In this installment, we are fortunate to share reflections from three officers of the court: Judge Juan Colás, Commissioner Jason Hanson, and Dane County District Attorney Ismael Ozanne.

A2J Lab “Behind the Experiment”: Dane County Part I

Last week, we marked the launch of our PSA RCT in Dane County, Wisconsin. Starting today, I will be pulling back the field experiment curtain, as it were, and introducing some of the A2J Lab’s field partners. These Dane County employees have worked tirelessly for almost two years to make the PSA’s implementation and our concurrent evaluation possible.

Ready, Set, Launch

Research Director Chris Griffin blogs from Wisconsin:

The day has finally arrived!

At this afternoon’s initial appearance court in Dane County, WI, the A2J Lab begins its evaluation of the Public Safety Assessment (“PSA”). Criminal process in this jurisdiction now includes additional, scientifically based information in a randomly selected subset of cases to inform pre-disposition release decisions. The judicial official–known here as a Commissioner–receives risk scores and a recommendation for release through the PSA and its static criminal history inputs to consider in reaching those decisions. Check out this video starring Lab affiliate Heidi Liu and yours truly to learn more about the science behind this RCT:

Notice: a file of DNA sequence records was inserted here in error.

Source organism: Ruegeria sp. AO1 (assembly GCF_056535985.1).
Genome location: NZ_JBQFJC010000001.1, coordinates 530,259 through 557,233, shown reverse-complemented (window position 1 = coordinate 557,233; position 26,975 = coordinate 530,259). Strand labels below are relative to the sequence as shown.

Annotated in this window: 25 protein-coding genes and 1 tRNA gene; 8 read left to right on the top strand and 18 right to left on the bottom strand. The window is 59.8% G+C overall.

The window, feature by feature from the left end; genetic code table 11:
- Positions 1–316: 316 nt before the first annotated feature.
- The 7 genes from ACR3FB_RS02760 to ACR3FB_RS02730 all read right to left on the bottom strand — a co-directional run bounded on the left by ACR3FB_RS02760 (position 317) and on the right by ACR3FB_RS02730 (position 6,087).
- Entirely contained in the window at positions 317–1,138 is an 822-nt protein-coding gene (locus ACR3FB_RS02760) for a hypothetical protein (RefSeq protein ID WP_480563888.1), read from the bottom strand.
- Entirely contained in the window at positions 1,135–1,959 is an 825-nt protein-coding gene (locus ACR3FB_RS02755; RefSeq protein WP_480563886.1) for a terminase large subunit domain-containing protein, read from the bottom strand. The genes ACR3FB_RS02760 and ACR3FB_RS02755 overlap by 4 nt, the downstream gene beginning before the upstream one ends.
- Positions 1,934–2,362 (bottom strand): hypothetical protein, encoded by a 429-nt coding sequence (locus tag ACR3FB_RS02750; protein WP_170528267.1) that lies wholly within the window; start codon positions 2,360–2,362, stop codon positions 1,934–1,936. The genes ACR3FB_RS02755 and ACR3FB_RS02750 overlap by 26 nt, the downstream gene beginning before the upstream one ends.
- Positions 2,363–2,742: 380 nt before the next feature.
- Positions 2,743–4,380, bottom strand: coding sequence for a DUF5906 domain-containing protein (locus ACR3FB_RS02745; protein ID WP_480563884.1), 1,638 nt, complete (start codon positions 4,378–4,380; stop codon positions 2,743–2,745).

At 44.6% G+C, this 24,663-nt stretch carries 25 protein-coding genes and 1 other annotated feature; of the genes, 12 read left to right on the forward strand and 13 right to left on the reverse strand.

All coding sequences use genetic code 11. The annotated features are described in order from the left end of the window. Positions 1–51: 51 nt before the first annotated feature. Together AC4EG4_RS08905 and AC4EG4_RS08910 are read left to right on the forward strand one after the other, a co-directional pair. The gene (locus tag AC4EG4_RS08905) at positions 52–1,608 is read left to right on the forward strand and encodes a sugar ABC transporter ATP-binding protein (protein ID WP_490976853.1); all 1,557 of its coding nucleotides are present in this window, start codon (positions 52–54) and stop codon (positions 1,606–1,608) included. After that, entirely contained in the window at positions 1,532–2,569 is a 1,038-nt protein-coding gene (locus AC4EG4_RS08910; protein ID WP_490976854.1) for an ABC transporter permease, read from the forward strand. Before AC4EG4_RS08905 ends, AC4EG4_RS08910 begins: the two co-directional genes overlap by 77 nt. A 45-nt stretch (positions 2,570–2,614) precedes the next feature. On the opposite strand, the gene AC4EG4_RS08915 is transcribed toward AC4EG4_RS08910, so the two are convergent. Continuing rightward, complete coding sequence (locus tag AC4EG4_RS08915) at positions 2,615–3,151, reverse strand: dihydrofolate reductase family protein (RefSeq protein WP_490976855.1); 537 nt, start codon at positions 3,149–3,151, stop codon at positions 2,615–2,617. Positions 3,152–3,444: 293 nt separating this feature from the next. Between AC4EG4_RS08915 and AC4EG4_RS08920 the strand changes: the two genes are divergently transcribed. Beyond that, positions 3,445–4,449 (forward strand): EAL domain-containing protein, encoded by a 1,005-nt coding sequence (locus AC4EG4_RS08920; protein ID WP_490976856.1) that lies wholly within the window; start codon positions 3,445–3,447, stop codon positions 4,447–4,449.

On Your Mark, Get Set, Triage

Part 2 of “To Triage of Not to Triage? That is NOT the Question.”

Last week I took another dive into the world of triage- specifically focusing on some common questions and sticking points that were raised in RadioLab podcast entitled “Playing God.” As was mentioned in the previous blog post, we don’t think triage is really about playing god, rather about facing limited resources and making decisions. Last week we talked mostly about the value implications of such discussions of who lives and who dies. This week we’ll touch upon two other points. First, the reaction to not want to make triage decisions, and the second is the multitude of ways to triage and therefore the importance of RCTs in knowing which way is best in a given situation.

“To Triage or Not to Triage?” That is NOT the Question

Part 1

The Radiolab podcast from WNYC Studios is as close to appointment listening as we have in 2016. One of the show’s recent episodes, entitled “Playing God,” takes up a topic directly in the A2J Lab’s wheelhouse: triage. In a stark bit of commentary, the host characterizes the practice not as deciding how to allocate scarce resources; rather he described it as an “inhuman act which humans are trying to do.”

Fear and Loathing over Risk Assessments Part 2

How Should We Think about Racial Disparities?

In a previous post, I considered some of the less convincing critiques of pretrial and sentencing risk assessments that sound in the ecological fallacy. The fallacy argument mistakenly targets risk scores as applying only group inferences to individual case decision-making. The takeaway was straightforward. A comprehensive understanding of actuarial tools must include rigorous counterfactual thinking about a state of the world in which they aren’t available. In this follow-up, I discuss an even more serious claim: that actuarial tools might lead to unjustifiable racial disparities in criminal justice outcomes.